Since announcing a ban on Russian oil imports, President Biden’s advances towards alternative suppliers like Saudi Arabia have been rejected, increasing the likelihood of another energy crisis. If that is the case in the US, it’s easy to understand why the EU isn’t joining the boycott. Expert: “Oil and gas are Putin’s doomsday weapon.”

The suspension of Russian oil and gas supply to the west will create an “economic catastrophe” similar to the energy crisis of the 1970s but the chances of the nightmare scenario materializing are still small given the repercussions for each side.

“Oil and gas are Putin’s doomsday weapon,” says Dr. Amit Mor, CEO of the Eco Energy consulting firm and a lecturer at the Reichman University. Mor compares the potential devastation to Moscow’s nuclear arsenal: “Putin has two powerful tools at his disposal: a nuclear doomsday weapon and an economic doomsday weapon.”

Russia is the world’s second largest oil exporter and supplies 6 out of the 100 million barrels that are consumed each day as well as 40% of Europe’s gas. Even if this amounts to only 5% of the global oil consumption, the US and Europe do not have an alternative source of supply. Saudi Arabia, the only country in the world capable of significantly increasing its output within a short period of time, has declined the US’s pursuits for now amid resentment at President Biden’s refusal to meet with Crown Prince Mohammed bin Salman, inter alia due to his suspected involvement in the murder of journalist Jamal Khashoggi.

Venezuela has also rejected the American advances and Russia opposes a nuclear agreement that would allow the west to buy oil from Iran. North American oil producers require 1-2 years in order to increase their output, with various logistical constraints limiting western countries’ ability to utilize their emergency oil reserves of 1 billion barrels.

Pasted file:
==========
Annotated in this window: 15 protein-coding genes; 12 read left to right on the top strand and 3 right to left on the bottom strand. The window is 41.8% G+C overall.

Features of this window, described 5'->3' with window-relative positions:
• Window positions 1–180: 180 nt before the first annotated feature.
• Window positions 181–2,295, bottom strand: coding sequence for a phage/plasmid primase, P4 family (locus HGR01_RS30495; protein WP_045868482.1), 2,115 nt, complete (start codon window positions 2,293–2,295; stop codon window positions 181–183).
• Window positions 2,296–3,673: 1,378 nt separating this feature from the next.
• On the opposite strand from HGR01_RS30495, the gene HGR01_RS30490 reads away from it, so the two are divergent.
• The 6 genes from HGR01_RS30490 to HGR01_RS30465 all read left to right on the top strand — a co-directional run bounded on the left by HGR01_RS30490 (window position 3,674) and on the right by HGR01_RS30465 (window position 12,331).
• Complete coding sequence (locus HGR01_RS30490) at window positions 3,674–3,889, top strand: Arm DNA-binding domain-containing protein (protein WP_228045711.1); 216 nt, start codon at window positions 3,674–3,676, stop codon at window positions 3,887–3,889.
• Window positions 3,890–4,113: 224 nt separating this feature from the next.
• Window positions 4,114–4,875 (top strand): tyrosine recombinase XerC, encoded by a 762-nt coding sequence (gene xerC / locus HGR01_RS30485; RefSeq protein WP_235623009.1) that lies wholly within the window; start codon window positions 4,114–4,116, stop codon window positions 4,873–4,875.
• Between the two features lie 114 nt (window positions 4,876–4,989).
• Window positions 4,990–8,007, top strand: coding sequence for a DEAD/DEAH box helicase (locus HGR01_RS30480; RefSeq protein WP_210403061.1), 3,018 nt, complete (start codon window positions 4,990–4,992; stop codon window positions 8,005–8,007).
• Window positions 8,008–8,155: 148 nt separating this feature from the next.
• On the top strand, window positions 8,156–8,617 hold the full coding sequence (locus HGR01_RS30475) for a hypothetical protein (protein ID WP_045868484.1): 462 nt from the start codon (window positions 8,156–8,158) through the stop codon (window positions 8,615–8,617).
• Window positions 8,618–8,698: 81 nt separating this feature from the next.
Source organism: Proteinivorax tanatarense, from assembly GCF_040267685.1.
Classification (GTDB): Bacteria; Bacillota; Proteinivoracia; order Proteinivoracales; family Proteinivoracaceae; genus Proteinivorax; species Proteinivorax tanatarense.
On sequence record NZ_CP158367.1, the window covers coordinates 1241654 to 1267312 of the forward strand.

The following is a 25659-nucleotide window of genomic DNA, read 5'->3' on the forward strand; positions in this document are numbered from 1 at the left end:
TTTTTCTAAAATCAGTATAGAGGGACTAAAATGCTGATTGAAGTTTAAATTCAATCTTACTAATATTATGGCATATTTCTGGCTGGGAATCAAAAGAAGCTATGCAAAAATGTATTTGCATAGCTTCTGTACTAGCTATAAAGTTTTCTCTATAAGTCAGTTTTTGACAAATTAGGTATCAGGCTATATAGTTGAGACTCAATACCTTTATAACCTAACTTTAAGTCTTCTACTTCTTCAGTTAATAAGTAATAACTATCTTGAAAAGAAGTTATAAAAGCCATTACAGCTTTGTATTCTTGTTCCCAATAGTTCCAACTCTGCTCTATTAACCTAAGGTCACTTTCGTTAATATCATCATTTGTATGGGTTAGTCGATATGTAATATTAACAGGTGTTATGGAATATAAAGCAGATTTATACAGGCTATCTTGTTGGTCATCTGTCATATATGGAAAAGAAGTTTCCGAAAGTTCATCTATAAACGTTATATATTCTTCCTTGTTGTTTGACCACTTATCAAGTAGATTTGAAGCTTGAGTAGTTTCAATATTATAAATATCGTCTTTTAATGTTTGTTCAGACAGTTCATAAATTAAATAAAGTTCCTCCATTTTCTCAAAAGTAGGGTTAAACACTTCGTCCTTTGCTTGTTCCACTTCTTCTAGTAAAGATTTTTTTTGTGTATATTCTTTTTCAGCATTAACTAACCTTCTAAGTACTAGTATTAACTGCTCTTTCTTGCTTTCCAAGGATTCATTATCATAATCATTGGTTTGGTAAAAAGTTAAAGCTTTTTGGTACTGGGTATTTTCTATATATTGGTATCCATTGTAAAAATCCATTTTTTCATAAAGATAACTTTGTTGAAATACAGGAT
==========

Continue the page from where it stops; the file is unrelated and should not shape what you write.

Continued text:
“Putin doesn’t have to halt oil exports abroad, just to reduce them by 2-3 million barrels per day and cut gas supply to Europe by ¼-1/3,” Mor says. “The stock markets around the world will consequently crash by 30%-40%, inflation will skyrocket and unemployment will surge, leading to stagflation – which is reminiscent of the energy and economic crisis following the Yom Kippur War and the Arab oil embargo.”

Brent prices hit $128 a barrel this week and Russian Deputy Prime Minister Alexander Novak warned that prices could soar to $300 if Europe joins the US’s boycott. So far only Canada and the UK have backed the US’s oil and gas ban – although all three import relatively small amounts from Russia. In contrast, it supplies 30% of Germany’s oil, 43% of Hungary’s and 23% of the Netherlands’.

Oil prices have only reached higher levels three times in the past, each culminating in an economic crisis. The first energy crisis came after the 1973 Yom Kippur War due to the decision of six Arab OPEC members to quadruple oil prices to western countries. Oil prices reached a record $37 during the Iran-Iraq War in 1981, equivalent to $116 today.

The record WTI price was set in 2011 at $102 a barrel, equivalent to $128 today. Brent on the other hand, which is sold mainly in Europe (and is used to determine gasoline prices in Israel) reached a peak in July 2008, on the eve of the global credit crisis, of $147 a barrel, equivalent to nearly $200 today.

The price of gas, which in monetary terms constitutes 50% of Russia’ oil exports, is also skyrocketing. Germany receives ½ of its gas from Russia and in some eastern European countries, Russian volumes amount to more than 90%.